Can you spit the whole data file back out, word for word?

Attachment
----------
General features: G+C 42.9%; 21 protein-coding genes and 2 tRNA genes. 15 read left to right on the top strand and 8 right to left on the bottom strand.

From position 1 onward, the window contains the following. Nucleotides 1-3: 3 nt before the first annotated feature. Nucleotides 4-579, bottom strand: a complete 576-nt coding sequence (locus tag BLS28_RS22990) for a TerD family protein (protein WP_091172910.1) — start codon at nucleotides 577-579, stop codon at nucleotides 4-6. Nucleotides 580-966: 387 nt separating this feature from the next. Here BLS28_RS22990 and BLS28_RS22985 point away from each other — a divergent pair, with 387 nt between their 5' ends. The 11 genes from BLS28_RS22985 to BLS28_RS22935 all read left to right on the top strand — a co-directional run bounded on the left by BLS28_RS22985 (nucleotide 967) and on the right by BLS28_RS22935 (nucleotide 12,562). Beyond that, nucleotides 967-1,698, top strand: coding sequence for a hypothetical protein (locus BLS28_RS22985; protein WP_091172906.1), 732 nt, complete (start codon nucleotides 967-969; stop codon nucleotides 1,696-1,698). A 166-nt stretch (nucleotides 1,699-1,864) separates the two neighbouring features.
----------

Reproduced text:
General features: G+C 42.9%; 21 protein-coding genes and 2 tRNA genes. 15 read left to right on the top strand and 8 right to left on the bottom strand.

From position 1 onward, the window contains the following. Nucleotides 1-3: 3 nt before the first annotated feature. Nucleotides 4-579, bottom strand: a complete 576-nt coding sequence (locus tag BLS28_RS22990) for a TerD family protein (protein WP_091172910.1) — start codon at nucleotides 577-579, stop codon at nucleotides 4-6. Nucleotides 580-966: 387 nt separating this feature from the next. Here BLS28_RS22990 and BLS28_RS22985 point away from each other — a divergent pair, with 387 nt between their 5' ends. The 11 genes from BLS28_RS22985 to BLS28_RS22935 all read left to right on the top strand — a co-directional run bounded on the left by BLS28_RS22985 (nucleotide 967) and on the right by BLS28_RS22935 (nucleotide 12,562). Beyond that, nucleotides 967-1,698, top strand: coding sequence for a hypothetical protein (locus BLS28_RS22985; protein WP_091172906.1), 732 nt, complete (start codon nucleotides 967-969; stop codon nucleotides 1,696-1,698). A 166-nt stretch (nucleotides 1,699-1,864) separates the two neighbouring features.